The win was big for the Bruins, who improved to 23-8-4 and reached 50 points on the season. They are just one point behind Montreal for the division lead and now six points up on third-place Ottawa in the division.
The only concern from the game came early in the second period when Patrice Bergeron collided with Colin Greening and did not return.
In an up-tempo first period, the two teams combined for 40 shots, 21 by the Bruins, including five by Tyler Seguin. It was Seguin who gave the Bruins the lead, snapping a 1-1 tie when he took a perfect feed from Brad Marchand and fired a shot into the net vacated by goalie Robin Lehner.
The game didn’t start off well for Boston as a Dennis Seidenberg turnover left the puck all alone for Colin Greening in front of Khudobin. Greening’s backhander beat the Boston goalie far side just 2:48 into the game for a 1-0 Ottawa lead. The Bruins countered just 50 seconds later when David Krejci redirected a Zdeno Chara slap shot from the high slot past Lehner. The Bruins got the go-ahead tally from Seguin just 61 seconds later.
The two teams continued their fast play in the second period but couldn’t put the puck in the net.
A bizarre turn of events and instant replay led to a tie game just two minutes into the third. Khudobin appeared to make a spectacular sprawling save on Andre Benoit‘s shot from the slot. The puck appeared to bounce off the crossbar and back into play. But after a stoppage, the officials were called over to review the play and replays showed that the puck disappeared under the crossbar and hit the top of the net, resulting in a game-tying goal.
With 13 minutes left in regulation, Seguin grabbed a loose puck and skated in alone on Lehner but lost an edge after not being able to get a clean shot on the Senators goalie. Three minutes later, Lehner turned aside Rich Peverley on a 2-on-1 break. But the Bruins kept working and got their break when Dougie Hamilton crushed Erik Condra with a big, clean hit in the Bruins zone. That led moments later to a scrum in front of Lehner and a goal from Horton at 10:21, putting Boston on top, 3-2.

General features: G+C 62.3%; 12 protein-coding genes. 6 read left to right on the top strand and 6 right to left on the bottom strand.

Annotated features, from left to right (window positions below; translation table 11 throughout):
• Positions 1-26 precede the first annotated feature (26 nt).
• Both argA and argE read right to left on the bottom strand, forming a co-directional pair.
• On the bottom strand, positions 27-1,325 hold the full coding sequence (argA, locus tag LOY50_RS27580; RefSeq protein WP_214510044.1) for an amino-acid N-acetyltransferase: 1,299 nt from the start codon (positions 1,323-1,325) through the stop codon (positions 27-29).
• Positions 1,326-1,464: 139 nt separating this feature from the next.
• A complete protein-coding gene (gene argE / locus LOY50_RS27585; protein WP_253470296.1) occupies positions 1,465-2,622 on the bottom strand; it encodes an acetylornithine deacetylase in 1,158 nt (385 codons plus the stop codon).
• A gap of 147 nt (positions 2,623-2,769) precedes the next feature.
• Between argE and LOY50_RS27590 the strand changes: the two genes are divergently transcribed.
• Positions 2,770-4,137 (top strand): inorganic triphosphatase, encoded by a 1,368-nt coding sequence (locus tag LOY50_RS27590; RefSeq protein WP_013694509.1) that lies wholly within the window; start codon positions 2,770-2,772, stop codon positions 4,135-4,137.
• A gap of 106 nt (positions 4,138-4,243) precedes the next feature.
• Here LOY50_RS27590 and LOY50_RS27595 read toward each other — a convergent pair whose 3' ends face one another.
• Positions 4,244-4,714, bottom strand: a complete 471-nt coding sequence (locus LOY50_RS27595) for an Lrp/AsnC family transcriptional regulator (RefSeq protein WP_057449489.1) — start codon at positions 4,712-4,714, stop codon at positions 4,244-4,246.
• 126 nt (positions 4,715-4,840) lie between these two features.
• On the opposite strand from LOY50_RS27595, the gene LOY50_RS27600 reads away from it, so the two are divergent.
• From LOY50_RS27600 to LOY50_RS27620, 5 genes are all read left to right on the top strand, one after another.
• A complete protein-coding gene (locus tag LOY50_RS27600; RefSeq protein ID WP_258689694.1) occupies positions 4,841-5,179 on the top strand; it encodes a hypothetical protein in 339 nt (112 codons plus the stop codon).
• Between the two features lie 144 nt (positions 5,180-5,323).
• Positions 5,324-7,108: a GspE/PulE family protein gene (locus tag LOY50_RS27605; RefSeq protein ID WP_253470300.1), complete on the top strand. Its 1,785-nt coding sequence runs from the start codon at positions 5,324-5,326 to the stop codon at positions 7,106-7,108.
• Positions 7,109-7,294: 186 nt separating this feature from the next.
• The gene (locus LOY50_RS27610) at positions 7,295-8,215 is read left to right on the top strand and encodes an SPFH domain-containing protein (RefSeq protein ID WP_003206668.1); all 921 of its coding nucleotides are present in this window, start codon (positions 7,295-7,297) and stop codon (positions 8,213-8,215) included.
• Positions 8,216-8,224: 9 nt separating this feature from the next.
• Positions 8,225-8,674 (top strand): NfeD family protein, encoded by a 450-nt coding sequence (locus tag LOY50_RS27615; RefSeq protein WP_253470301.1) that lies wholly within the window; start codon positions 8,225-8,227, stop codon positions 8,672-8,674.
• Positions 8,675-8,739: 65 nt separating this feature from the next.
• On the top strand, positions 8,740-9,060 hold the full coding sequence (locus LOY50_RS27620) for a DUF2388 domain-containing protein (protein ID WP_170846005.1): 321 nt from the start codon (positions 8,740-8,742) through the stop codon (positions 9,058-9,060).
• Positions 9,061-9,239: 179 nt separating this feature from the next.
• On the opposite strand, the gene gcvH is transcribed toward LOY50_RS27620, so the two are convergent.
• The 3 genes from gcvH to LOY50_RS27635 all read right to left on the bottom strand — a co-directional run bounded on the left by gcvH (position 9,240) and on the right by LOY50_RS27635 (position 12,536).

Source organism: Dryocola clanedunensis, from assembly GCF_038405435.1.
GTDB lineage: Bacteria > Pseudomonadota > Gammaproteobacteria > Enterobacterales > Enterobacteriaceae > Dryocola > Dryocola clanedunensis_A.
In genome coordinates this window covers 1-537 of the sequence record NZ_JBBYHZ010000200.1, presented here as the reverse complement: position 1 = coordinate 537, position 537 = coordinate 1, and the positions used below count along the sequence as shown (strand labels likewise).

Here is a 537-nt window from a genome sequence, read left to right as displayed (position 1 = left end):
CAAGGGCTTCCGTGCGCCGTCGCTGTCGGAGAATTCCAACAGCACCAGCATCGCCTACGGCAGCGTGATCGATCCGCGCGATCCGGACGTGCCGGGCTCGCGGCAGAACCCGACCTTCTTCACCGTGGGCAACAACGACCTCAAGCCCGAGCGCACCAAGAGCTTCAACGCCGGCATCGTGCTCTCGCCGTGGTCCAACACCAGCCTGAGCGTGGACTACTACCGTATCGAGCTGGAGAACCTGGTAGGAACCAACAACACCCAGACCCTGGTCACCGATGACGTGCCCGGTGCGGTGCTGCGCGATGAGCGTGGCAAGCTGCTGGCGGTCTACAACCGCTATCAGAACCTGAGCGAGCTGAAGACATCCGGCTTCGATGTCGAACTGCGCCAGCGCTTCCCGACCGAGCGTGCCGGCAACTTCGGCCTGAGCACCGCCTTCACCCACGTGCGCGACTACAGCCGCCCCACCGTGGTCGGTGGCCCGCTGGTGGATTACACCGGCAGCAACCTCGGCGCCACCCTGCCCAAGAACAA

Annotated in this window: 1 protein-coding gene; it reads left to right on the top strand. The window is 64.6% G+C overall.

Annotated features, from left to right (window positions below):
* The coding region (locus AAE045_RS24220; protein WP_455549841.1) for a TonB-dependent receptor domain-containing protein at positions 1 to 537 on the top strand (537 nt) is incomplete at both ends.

The Bruins had to hold on for final 32.3 seconds as Johnny Boychuk was called for interference in front of Khudobin. With their net empty, the Senators had a 6-on-4 for the final half-minute but could not score.
The Bruins are off on Wednesday – trade deadline day in the NHL – and will get the services of newly acquired Jaromir Jagr on Thursday for their next game, a home date with the Devils.
For more from DJ Bean and Mike Petraglia from the Garden, visit the Bruins team page at weei.com/bruins.
|Penguins beat Bruins again in Pittsburgh||03.17.13 at 3:01 pm ET|
The Penguins beat the Bruins for the second time in six days, handing Boston a 2-1 loss Sunday at CONSOL Energy Center.
Sidney Crosby got the Penguins on the board at 12:06 of the first with his 13th goal of the season, and though Tyler Seguin tied the game at one later in the period, Joe Vitale took advantage of a bad rebound by Tuukka Rask with 32 seconds remaining in the first to give Pittsburgh the lead for good.
The loss also came with a big injury scare, as David Krejci was hit by a Johnny Boychuk slapshot with around five minutes left in the third period. Krejci jumped in front of the Penguins’ net to try to avoidthe puck, but he jumped right into it, with the puck appearing to hit him in the right knee with his pad down and leaving the knee unprotected. Krejci stayed down on the ice, and was tended to by trainer Don DelNegro. He was helped off the ice and put no pressure on his right leg as he left. Krejci did not return to the game. With Krejci out, Rich Peverley moved up to center Milan Lucic and Nathan Horton.
The Bruins have now lost two of their three games against the Penguins this season. The teams will next meet on April 19 in Boston. The B’s will play their next three games on the road, facing the Jets Tuesday, the Senators Thursday and the Maple Leafs Saturday.
WHAT WENT WRONG FOR THE BRUINS
- Claude Julien put the Zdeno Chara-Dennis Seidenberg pairing usually seen in the postseason out against Crosby’s line for the defensive zone faceoff prior to Crosby’s goal, but Pascal Dupuis was able to steal the puck from Chara after David Krejci won the faceoff. Dupuis passed it to Chris Kunitz, who fed Crosby to set up the first goal of the game.
- Rask would probably love to have the Penguins’ second goal back. He was unable to hold on with his glove save attempt on a wrist shot from Craig Adams, and that allowed Vitale to swoop in and sent the rebound past the Boston goaltender.